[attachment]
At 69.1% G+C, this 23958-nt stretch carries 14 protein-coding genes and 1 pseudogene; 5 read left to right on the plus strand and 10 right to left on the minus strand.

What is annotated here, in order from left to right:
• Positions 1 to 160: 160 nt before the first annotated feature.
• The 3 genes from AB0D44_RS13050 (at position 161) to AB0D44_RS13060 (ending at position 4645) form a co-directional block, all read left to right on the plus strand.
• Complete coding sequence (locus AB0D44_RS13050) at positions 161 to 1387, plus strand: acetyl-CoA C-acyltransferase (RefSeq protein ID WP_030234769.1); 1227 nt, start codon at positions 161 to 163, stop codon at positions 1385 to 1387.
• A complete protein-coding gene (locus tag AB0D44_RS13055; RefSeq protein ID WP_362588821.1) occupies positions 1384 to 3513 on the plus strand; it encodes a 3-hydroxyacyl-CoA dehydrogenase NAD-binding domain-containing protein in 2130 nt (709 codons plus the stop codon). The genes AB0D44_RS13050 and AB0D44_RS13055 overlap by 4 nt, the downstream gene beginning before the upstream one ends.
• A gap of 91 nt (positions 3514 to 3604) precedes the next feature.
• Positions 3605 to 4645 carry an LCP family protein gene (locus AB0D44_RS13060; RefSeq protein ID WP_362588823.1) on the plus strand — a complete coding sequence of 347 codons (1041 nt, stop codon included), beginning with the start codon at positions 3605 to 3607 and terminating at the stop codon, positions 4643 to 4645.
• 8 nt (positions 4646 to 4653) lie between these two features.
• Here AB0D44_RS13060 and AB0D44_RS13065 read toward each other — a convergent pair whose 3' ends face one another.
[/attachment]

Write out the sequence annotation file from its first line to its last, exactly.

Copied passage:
At 69.1% G+C, this 23958-nt stretch carries 14 protein-coding genes and 1 pseudogene; 5 read left to right on the plus strand and 10 right to left on the minus strand.

What is annotated here, in order from left to right:
• Positions 1 to 160: 160 nt before the first annotated feature.
• The 3 genes from AB0D44_RS13050 (at position 161) to AB0D44_RS13060 (ending at position 4645) form a co-directional block, all read left to right on the plus strand.
• Complete coding sequence (locus AB0D44_RS13050) at positions 161 to 1387, plus strand: acetyl-CoA C-acyltransferase (RefSeq protein ID WP_030234769.1); 1227 nt, start codon at positions 161 to 163, stop codon at positions 1385 to 1387.
• A complete protein-coding gene (locus tag AB0D44_RS13055; RefSeq protein ID WP_362588821.1) occupies positions 1384 to 3513 on the plus strand; it encodes a 3-hydroxyacyl-CoA dehydrogenase NAD-binding domain-containing protein in 2130 nt (709 codons plus the stop codon). The genes AB0D44_RS13050 and AB0D44_RS13055 overlap by 4 nt, the downstream gene beginning before the upstream one ends.
• A gap of 91 nt (positions 3514 to 3604) precedes the next feature.
• Positions 3605 to 4645 carry an LCP family protein gene (locus AB0D44_RS13060; RefSeq protein ID WP_362588823.1) on the plus strand — a complete coding sequence of 347 codons (1041 nt, stop codon included), beginning with the start codon at positions 3605 to 3607 and terminating at the stop codon, positions 4643 to 4645.
• 8 nt (positions 4646 to 4653) lie between these two features.
• Here AB0D44_RS13060 and AB0D44_RS13065 read toward each other — a convergent pair whose 3' ends face one another.